Cops has been watching Lester from the pine forest out back for days. Maybe weeks. It was hard to remember how long. Seemed like a century he had crouched at this window, watching and waiting. He wouldn’t give the bastards the satisfaction of making the first move. Besides, he had one more cook to finish.
The floor of the trailer sagged and creaked as he tiptoed, barefoot, into the hallway. He paused by the only door that lead outside and checked the shells in his twelve gauge again. It was still loaded.
A chemical vapor permeated the mobile home, and grew stronger as he approached the center. Where the hallway opened into the kitchen, the stench became overpowering. Lester pulled his tee shirt over his nose. He approached the stove and adjusted the flame on a gas burner beneath a stainless steel pot. After a moment, he returned the knob to its original setting and left the room.
Inside the bathroom, an errant eyebrow captured his attention. He stepped closer to the mirror and examined it. Took a pair of tweezers from a shelf and plucked. Another overlong hair appeared above the opposite eye, symmetrically located. He plucked it, too. Now the longest strand was back on the original side, as if they were growing while he watched. He plucked another, and another.
A half hour later–maybe the following day, or within the next few seconds–he found himself staring above the image of his own bare shoulder, lost in the depths of the bathroom behind him. Imperfections in the reflective glass became ocean swells. He leaned to one side, righted, then listed to the other. The motion felt graceful, comforting, a mother’s pendulous solace to a colicky child. Again he swayed to and fro, intentionally this time. But, as he leaned right a third time, his movement stopped abruptly. His eyes shot wide. His teeth clenched, and the muscles in his neck snapped tight like a tow chain engaging a broken down pickup truck.
Both eyebrows were plucked clean.
Lester laid the torch aside and raised his hood. With the hem of his shirt he pushed sweat off his forehead, onto the concrete floor. A tiny mud puddle formed in the dirt beside his boot. The weight of the helmet made his neck hurt, but he hated to take it off. Folks had stared at his eyebrows all morning, and the hood provided a measure of camouflage.
No one had said anything at first. Then the straw boss had wandered by, shooting the shit and picking up time tickets. “Got damn, Lester, who you supposed to be? Alice fuckin’ Cooper? ” The name had stuck. By mid morning, whenever he’d encounter another ironworker at the water cooler or the bathroom, they’d just cut him a sidelong glance, slap leather gloves against denim pants to release a cloud of dust, and mutter, “Alice Cooper. I be damn.” He’d prepared a story about singeing his eyebrows over a campfire, but no one had bothered to come right out and ask.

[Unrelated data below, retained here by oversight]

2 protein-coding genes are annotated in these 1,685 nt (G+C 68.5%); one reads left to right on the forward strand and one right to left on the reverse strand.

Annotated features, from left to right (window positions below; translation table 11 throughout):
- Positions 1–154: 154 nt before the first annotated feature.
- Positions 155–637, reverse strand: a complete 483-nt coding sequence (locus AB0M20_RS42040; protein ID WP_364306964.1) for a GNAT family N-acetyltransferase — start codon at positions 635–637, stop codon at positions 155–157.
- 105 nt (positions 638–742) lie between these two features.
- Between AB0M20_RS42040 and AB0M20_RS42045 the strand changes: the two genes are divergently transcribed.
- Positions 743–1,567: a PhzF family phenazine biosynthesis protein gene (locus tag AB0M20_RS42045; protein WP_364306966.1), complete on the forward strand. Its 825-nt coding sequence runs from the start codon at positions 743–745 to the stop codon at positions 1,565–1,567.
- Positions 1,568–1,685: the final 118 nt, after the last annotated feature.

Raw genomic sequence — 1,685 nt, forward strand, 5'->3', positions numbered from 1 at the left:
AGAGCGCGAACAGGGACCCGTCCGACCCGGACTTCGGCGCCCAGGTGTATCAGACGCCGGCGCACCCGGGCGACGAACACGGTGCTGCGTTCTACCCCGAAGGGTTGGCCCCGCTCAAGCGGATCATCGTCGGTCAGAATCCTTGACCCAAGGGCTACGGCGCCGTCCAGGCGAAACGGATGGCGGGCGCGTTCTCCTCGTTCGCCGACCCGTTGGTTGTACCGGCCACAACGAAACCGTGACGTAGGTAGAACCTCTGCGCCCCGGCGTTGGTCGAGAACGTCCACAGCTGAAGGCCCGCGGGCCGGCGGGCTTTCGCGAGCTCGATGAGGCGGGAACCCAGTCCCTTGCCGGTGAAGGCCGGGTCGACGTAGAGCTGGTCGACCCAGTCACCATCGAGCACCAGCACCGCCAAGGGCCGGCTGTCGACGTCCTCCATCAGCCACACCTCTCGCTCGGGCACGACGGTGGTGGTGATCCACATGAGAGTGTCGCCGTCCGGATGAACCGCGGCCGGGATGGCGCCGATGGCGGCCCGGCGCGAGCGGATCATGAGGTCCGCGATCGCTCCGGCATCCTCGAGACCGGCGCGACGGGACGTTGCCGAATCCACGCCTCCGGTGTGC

Damn this bunch, anyway, he decided. Maybe it was time to scramble again. Staying put too long never worked out, anyway. Muscle Shoals had been cool, but then things went south with Amy. She’d started talking about marriage, and babies, and he hadn’t been able to cook dope fast enough to keep her happy. So he’d lit out for Huntsville. That was okay for a while, too, until he’d sensed the cold, steel-mesh grip of a police net encircling. So he’d run out on his apartment’s deposit under cover of a midnight thunderstorm.
Now he was perched atop Sand Mountain in the northeastern corner of the state. One week he drove to Trenton for cold tablets from the pharmacy, then up to Chattanooga for toluene from an industrial supply house, and finally back home to Bryant for a bottle of Red Devil lye and a cook. A few weeks later he would reverse the order, always zigzagging across state lines, scoring different items in different communities in a desperate effort to mask his trail. Trying to confuse the database in each locale that tracked sales of key ingredients. Yeah, the tri-state area had advantages. But maybe it was time to move on from here, too.